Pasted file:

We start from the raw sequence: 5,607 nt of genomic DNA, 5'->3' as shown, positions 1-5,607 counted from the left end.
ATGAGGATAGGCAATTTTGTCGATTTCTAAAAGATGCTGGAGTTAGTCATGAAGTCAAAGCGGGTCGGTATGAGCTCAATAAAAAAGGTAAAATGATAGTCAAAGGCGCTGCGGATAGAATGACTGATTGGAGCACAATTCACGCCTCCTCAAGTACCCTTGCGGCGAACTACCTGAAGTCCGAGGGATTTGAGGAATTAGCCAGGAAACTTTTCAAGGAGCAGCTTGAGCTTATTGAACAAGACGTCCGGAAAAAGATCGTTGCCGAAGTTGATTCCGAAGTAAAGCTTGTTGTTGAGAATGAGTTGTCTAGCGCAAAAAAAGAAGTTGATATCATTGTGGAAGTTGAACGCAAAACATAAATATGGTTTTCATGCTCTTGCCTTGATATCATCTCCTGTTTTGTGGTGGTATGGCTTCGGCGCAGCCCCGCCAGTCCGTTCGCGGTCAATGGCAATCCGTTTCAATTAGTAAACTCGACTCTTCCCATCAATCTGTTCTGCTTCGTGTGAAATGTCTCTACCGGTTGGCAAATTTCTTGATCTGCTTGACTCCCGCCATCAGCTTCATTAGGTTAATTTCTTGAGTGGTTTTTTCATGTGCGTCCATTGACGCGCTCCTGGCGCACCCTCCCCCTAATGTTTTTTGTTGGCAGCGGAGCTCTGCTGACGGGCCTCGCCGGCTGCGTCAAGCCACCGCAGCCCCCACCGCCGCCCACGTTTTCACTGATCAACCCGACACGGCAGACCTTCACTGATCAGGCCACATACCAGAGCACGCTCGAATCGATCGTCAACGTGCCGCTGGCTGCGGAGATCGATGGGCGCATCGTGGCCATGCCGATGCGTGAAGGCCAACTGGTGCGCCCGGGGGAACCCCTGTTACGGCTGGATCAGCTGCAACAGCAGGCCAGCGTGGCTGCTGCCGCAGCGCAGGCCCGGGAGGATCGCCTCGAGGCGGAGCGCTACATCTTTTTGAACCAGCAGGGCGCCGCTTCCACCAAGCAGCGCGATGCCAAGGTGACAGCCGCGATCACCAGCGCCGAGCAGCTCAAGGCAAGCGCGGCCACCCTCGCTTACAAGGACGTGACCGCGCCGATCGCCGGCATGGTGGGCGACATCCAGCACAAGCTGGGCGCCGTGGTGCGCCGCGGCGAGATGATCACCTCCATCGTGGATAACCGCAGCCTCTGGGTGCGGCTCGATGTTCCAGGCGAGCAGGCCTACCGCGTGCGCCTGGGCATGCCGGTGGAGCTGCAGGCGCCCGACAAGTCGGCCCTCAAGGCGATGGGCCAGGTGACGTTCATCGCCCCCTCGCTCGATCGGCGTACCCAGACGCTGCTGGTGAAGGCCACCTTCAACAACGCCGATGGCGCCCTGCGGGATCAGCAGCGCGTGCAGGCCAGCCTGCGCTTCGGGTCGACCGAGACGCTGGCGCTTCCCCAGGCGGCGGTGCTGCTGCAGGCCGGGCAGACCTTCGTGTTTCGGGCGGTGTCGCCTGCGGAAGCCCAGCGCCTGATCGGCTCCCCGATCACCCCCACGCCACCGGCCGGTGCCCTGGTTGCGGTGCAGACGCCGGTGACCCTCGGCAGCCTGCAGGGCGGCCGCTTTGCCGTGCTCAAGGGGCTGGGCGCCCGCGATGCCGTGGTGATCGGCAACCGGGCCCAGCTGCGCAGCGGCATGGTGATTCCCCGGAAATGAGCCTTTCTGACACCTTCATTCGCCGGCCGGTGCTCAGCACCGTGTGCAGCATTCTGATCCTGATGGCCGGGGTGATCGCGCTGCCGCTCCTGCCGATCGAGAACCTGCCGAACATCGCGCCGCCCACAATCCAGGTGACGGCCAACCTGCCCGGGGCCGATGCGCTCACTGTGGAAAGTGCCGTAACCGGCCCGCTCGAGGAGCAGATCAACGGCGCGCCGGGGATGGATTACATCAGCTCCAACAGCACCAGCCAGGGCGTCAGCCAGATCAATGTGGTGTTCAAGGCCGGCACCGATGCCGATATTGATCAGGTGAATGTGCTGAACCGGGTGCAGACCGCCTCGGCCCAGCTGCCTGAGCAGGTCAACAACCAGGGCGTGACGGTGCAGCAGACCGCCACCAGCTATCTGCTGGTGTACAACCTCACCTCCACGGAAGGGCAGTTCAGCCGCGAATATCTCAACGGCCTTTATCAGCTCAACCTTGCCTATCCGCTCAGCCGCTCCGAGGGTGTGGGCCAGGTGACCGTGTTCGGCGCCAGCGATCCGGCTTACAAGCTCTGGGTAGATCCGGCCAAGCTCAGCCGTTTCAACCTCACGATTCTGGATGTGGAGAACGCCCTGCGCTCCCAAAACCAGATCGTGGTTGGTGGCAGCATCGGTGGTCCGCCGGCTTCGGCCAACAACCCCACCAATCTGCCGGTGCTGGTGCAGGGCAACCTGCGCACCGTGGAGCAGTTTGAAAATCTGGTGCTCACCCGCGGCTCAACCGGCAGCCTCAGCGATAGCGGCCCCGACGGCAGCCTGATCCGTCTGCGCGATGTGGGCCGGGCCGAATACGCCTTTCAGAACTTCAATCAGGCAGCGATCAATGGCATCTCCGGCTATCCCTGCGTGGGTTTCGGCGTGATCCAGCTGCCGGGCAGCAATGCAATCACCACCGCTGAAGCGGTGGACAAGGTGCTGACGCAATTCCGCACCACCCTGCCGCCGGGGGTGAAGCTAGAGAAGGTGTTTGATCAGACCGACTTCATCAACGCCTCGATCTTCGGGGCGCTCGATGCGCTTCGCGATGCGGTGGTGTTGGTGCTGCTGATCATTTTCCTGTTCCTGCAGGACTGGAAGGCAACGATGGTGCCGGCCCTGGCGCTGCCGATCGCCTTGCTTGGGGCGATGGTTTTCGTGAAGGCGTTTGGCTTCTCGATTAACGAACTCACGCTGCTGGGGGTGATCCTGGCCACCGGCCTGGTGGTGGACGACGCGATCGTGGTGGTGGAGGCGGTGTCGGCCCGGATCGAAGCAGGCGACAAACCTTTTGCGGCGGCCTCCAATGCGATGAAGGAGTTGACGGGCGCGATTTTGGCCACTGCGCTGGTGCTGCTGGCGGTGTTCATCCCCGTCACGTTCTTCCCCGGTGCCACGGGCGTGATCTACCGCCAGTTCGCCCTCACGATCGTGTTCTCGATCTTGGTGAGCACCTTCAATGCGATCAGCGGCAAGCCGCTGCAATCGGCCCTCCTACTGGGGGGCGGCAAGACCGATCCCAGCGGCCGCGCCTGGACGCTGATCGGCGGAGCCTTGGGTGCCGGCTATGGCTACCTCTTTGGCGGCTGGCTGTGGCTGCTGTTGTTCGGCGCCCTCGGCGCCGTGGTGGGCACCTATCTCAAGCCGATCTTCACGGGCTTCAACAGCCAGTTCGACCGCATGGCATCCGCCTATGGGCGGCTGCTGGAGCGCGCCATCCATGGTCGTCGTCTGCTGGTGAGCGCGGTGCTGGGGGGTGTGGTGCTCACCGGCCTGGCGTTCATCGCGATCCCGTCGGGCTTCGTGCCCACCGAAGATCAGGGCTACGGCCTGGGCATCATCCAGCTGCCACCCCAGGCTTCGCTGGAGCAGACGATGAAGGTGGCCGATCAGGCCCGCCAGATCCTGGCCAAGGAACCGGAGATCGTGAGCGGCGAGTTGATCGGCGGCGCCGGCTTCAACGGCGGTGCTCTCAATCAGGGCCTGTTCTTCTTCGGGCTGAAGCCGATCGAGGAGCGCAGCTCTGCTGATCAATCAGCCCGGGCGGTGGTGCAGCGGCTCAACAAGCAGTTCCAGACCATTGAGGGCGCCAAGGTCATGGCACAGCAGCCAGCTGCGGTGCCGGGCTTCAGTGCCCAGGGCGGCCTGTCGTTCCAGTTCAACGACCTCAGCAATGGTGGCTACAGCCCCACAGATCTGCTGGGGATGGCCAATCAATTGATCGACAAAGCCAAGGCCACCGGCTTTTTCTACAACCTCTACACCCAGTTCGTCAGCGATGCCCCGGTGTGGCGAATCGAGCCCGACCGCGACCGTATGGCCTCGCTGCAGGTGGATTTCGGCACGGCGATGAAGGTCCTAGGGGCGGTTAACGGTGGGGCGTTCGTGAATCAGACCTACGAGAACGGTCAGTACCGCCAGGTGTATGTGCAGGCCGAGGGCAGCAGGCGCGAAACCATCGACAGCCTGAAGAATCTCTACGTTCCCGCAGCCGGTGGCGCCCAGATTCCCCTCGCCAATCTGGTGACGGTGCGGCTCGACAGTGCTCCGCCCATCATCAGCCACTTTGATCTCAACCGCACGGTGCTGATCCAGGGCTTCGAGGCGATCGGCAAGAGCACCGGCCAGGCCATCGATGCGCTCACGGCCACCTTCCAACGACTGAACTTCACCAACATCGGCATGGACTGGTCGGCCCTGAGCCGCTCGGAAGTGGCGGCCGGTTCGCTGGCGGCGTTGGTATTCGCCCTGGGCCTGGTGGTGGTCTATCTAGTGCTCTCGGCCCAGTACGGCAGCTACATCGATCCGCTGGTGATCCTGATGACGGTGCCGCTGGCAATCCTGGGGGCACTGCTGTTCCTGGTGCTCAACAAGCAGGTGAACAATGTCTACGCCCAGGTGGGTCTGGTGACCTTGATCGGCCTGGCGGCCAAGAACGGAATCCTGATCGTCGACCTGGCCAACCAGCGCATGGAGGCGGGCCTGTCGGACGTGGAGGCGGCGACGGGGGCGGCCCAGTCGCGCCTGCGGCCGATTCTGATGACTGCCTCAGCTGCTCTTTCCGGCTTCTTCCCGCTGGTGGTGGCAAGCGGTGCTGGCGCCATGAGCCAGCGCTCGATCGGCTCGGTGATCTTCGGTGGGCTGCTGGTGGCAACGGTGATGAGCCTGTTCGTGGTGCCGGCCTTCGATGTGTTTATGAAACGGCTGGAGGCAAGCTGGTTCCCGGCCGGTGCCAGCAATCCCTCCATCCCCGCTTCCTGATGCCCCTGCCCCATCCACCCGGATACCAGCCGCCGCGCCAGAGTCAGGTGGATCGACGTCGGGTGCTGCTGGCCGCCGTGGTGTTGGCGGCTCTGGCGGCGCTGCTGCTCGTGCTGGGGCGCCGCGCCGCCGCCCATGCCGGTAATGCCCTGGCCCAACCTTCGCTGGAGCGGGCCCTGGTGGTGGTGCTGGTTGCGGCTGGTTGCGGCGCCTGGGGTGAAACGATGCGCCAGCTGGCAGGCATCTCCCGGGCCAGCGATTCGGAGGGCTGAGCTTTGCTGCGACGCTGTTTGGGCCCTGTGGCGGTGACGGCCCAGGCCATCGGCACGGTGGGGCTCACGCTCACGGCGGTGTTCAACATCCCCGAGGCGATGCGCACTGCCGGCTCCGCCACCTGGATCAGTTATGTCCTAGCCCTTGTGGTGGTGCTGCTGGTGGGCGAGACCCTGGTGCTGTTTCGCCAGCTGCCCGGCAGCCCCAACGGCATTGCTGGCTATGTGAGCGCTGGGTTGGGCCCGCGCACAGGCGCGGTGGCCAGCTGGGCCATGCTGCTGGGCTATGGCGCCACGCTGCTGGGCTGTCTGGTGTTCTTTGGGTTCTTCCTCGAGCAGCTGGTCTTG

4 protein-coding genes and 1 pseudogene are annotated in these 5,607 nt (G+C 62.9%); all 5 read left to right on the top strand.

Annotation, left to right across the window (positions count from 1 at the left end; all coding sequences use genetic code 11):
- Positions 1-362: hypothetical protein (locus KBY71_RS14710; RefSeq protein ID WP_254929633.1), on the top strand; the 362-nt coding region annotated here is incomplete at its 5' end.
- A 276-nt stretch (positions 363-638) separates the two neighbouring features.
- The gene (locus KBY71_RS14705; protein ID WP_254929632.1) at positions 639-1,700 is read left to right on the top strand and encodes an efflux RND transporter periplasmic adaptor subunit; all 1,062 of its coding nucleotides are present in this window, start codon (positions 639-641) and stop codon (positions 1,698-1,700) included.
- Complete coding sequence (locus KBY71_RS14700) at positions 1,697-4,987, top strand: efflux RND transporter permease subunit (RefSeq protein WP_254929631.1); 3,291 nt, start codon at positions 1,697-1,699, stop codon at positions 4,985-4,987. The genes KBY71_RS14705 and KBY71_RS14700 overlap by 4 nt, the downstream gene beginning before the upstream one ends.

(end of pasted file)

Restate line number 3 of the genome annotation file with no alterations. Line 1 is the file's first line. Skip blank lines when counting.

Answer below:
4 protein-coding genes and 1 pseudogene are annotated in these 5,607 nt (G+C 62.9%); all 5 read left to right on the top strand.